The UK's National Health Service (NHS) needs to do more to address the ingrained stigma and discrimination faced by people with obesity, says a leading health psychologist.

Study links longer exposure to obesity and earlier development of obesity to increased risk of type 2 diabetes
Cumulative exposure to obesity could be at least as important as actually being obese in terms of risk of developing type 2 diabetes (T2D), concludes new research published in Diabetologia (the journal of the European Association for the Study of Diabetes [EASD]).

How much do obesity and addictions overlap?
A large analysis of personality studies has found that people with obesity behave somewhat like people with addictions to alcohol or drugs.

Should obesity be recognized as a disease?
With obesity now affecting almost a third (29%) of the population in England, and expected to rise to 35% by 2030, should we now recognize it as a disease?

Is obesity associated with risk of pediatric MS?
A single-center study of 453 children in Germany with multiple sclerosis (MS) investigated the association of obesity with pediatric MS risk and with the response of first-line therapy in children with MS.

Women with obesity prior to conception are more likely to have children with obesity
A systematic review and meta-analysis identified significantly increased odds of child obesity when mothers have obesity before conception, according to a study published June 11, 2019 in the open-access journal PLOS Medicine by Nicola Heslehurst of Newcastle University in the UK, and colleagues.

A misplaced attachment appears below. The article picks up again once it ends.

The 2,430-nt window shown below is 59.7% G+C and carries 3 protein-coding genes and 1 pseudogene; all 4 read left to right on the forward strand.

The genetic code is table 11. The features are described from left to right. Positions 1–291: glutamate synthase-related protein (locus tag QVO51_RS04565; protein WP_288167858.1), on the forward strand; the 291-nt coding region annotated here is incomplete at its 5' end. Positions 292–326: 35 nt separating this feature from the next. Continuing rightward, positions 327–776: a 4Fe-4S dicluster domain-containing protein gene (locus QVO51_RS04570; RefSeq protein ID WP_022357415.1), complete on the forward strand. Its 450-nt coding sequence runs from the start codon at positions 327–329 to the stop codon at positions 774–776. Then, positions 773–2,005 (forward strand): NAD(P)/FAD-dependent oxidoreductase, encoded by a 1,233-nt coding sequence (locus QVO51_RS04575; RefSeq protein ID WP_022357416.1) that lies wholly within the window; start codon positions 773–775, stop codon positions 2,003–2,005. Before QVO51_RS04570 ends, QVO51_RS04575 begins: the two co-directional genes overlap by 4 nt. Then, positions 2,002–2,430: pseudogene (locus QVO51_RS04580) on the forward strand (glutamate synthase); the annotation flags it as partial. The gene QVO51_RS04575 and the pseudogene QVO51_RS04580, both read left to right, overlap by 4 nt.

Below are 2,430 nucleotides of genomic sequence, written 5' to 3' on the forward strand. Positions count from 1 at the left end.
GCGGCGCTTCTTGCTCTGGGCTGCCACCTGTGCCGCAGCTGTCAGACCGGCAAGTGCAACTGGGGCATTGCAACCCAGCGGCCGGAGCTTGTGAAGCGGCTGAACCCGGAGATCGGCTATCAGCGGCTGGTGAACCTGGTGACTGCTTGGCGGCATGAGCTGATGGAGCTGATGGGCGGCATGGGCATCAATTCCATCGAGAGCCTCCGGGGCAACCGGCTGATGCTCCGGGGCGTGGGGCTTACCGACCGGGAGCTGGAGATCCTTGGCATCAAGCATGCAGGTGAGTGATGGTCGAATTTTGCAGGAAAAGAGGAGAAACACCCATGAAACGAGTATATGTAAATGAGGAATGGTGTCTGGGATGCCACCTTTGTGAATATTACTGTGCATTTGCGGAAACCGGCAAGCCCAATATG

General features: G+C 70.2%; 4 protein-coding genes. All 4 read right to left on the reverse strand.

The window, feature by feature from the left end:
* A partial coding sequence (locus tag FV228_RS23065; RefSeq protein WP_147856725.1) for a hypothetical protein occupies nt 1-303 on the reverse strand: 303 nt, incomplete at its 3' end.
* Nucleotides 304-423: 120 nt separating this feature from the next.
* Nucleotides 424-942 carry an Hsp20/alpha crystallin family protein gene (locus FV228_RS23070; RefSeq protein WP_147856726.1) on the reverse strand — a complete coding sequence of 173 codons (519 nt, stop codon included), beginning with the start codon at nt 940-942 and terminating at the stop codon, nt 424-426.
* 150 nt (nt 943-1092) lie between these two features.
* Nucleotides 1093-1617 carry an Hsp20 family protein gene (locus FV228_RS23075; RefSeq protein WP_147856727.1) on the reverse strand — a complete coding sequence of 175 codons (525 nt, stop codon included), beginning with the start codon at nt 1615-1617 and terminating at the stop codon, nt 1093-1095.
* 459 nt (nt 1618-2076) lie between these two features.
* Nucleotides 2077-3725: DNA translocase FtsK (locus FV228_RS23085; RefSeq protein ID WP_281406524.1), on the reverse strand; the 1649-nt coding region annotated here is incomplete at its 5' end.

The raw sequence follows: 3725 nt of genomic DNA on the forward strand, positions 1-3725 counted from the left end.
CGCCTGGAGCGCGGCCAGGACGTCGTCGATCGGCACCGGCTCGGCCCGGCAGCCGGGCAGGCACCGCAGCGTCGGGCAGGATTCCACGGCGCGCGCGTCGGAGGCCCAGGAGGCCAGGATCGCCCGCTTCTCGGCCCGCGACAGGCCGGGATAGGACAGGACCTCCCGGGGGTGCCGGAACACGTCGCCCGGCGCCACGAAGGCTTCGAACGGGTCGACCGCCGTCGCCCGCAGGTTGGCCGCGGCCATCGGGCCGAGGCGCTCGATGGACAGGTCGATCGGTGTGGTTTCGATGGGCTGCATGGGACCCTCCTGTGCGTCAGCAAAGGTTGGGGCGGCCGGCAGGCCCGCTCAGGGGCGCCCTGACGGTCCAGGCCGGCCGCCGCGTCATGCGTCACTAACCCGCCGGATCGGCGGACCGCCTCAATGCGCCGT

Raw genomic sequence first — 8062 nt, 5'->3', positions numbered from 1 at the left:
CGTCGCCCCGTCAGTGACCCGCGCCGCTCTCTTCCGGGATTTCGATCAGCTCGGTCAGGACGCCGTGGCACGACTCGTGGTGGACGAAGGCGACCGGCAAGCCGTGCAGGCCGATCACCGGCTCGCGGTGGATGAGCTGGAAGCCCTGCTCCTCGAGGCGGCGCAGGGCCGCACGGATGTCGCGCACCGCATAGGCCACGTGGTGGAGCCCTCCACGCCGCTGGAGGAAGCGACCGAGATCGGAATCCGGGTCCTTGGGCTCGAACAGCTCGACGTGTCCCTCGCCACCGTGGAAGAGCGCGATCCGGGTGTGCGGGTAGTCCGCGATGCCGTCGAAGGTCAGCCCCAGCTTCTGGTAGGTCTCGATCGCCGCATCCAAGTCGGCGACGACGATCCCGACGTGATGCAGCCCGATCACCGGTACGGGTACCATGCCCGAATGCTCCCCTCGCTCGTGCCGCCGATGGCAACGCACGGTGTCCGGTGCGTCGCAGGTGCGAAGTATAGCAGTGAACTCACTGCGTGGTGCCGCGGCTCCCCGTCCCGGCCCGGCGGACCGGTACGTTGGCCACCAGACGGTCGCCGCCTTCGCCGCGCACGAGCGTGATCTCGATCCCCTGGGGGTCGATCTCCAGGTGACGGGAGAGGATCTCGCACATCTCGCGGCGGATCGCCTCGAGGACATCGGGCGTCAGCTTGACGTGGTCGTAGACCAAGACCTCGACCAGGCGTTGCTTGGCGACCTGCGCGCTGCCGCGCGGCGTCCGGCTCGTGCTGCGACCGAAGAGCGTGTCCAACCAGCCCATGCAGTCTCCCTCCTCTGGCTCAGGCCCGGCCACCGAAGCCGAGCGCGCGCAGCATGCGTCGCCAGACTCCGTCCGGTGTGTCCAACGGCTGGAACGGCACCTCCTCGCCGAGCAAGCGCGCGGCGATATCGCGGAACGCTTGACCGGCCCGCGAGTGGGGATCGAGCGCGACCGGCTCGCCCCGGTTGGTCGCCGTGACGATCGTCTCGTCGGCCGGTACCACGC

Obesity medicine association announces major updates to its adult obesity algorithm
The Obesity Medicine Association (OMA) announced the immediate availability of the 2019 OMA Adult Obesity Algorithm, with new information for clinicians including the relationship between Obesity and Cardiovascular Disease, Diabetes Mellitus, Dyslipidemia, and Cancer; information on investigational Anti-Obesity Pharmacotherapy; treatments for Lipodystrophy; and Pharmacokinetics and Obesity.

Read More: Obesity News and Obesity Current Events
Brightsurf.com is a participant in the Amazon Services LLC Associates Program, an affiliate advertising program designed to provide a means for sites to earn advertising fees by advertising and linking to Amazon.com.